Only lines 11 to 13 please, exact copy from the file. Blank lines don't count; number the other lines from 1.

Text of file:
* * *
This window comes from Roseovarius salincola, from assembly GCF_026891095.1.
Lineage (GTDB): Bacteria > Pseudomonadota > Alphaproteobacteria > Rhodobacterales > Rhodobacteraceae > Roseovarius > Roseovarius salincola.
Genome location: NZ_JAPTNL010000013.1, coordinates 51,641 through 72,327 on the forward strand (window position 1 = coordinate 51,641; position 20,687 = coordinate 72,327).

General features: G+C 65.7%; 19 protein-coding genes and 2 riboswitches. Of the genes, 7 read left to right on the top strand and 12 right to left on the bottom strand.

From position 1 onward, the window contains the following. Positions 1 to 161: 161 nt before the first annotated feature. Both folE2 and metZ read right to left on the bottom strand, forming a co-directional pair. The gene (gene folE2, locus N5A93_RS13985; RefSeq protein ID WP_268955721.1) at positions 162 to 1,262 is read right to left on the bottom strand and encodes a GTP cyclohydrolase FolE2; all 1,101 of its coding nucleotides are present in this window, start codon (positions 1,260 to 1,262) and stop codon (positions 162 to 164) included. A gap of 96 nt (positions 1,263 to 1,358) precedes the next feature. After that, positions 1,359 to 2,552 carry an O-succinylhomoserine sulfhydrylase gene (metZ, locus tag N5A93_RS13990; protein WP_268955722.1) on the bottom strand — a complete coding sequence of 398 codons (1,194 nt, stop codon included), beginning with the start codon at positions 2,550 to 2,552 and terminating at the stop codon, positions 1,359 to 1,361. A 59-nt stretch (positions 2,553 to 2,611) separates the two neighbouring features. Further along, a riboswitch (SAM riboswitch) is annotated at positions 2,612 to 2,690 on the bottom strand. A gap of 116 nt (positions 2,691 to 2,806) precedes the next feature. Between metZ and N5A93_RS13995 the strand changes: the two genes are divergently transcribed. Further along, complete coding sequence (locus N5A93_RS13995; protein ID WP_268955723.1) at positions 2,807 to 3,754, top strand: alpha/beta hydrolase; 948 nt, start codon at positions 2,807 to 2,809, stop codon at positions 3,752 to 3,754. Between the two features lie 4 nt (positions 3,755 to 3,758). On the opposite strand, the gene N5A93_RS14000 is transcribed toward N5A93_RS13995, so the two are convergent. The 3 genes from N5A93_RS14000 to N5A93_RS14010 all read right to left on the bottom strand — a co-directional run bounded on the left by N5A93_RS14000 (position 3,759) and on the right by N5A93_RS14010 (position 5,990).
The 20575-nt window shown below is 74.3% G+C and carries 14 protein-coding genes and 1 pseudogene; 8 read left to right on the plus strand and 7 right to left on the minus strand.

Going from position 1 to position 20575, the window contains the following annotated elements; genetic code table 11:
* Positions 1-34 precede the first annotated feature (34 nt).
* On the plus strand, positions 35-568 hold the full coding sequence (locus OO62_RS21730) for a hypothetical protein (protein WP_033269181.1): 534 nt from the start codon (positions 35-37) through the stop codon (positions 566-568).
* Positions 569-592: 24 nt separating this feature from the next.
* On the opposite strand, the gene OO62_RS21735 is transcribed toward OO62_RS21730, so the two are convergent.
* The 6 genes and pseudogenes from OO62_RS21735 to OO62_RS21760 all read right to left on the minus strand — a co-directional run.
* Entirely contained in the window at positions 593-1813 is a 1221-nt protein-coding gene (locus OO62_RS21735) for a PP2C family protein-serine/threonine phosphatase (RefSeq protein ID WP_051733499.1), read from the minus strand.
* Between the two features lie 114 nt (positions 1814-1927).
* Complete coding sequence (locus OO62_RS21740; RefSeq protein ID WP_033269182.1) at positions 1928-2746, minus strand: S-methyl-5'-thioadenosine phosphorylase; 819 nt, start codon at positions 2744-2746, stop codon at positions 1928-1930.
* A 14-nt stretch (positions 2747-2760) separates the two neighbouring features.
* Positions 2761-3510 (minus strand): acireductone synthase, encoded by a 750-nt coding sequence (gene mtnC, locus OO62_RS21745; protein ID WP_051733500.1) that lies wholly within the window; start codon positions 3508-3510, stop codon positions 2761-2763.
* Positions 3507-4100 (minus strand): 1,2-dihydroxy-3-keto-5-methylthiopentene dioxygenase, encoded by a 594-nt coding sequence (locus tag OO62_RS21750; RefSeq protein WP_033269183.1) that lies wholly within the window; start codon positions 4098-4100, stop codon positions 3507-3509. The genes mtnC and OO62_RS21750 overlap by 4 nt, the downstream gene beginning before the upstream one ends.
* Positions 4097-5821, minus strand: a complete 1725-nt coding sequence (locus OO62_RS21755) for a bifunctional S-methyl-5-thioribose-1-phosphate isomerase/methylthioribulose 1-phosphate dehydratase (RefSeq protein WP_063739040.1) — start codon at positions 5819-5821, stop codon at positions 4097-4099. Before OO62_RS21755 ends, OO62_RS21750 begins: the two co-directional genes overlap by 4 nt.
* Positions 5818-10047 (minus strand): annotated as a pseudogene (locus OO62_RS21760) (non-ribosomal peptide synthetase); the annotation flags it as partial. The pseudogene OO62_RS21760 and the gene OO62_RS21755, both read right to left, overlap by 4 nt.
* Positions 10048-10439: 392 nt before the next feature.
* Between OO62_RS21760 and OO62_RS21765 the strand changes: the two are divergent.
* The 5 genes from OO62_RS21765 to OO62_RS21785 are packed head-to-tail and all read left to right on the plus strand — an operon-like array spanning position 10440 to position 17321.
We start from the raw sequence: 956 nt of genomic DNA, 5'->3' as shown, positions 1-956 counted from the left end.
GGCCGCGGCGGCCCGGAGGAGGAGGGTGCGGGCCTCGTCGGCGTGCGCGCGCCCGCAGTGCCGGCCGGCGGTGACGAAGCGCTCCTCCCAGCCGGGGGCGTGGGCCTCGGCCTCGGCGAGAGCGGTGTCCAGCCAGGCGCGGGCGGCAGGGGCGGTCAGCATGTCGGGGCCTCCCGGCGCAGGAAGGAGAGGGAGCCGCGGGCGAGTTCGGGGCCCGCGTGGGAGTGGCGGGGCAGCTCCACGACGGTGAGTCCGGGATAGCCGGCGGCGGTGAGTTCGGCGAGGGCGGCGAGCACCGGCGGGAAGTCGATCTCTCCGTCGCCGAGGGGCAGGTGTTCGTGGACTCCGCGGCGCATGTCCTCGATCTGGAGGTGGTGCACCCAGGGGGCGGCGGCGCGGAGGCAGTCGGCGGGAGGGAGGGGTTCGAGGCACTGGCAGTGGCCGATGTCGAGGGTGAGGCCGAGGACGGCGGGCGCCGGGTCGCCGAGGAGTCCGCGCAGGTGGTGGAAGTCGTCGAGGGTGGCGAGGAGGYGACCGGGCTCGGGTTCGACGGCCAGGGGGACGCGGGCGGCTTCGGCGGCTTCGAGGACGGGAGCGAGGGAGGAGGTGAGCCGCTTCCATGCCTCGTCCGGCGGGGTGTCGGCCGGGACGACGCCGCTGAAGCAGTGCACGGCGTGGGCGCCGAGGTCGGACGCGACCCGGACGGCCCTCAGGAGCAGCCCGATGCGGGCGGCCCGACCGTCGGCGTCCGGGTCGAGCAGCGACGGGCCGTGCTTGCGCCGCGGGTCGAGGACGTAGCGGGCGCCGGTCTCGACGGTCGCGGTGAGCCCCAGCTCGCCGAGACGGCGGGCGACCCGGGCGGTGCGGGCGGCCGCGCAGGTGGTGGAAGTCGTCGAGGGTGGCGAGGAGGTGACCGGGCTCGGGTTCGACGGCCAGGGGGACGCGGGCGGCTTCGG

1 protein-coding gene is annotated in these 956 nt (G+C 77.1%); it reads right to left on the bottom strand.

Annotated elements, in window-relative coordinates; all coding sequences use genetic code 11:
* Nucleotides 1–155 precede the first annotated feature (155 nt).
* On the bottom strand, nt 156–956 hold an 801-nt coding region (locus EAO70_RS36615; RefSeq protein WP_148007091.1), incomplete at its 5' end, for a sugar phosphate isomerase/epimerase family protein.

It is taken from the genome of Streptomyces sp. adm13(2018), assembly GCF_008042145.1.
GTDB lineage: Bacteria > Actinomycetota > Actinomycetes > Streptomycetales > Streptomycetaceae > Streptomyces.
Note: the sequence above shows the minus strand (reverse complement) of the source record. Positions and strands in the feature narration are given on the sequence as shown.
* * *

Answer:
* On the opposite strand, the gene OO62_RS21735 is transcribed toward OO62_RS21730, so the two are convergent.
* The 6 genes and pseudogenes from OO62_RS21735 to OO62_RS21760 all read right to left on the minus strand — a co-directional run.
* Entirely contained in the window at positions 593-1813 is a 1221-nt protein-coding gene (locus OO62_RS21735) for a PP2C family protein-serine/threonine phosphatase (RefSeq protein ID WP_051733499.1), read from the minus strand.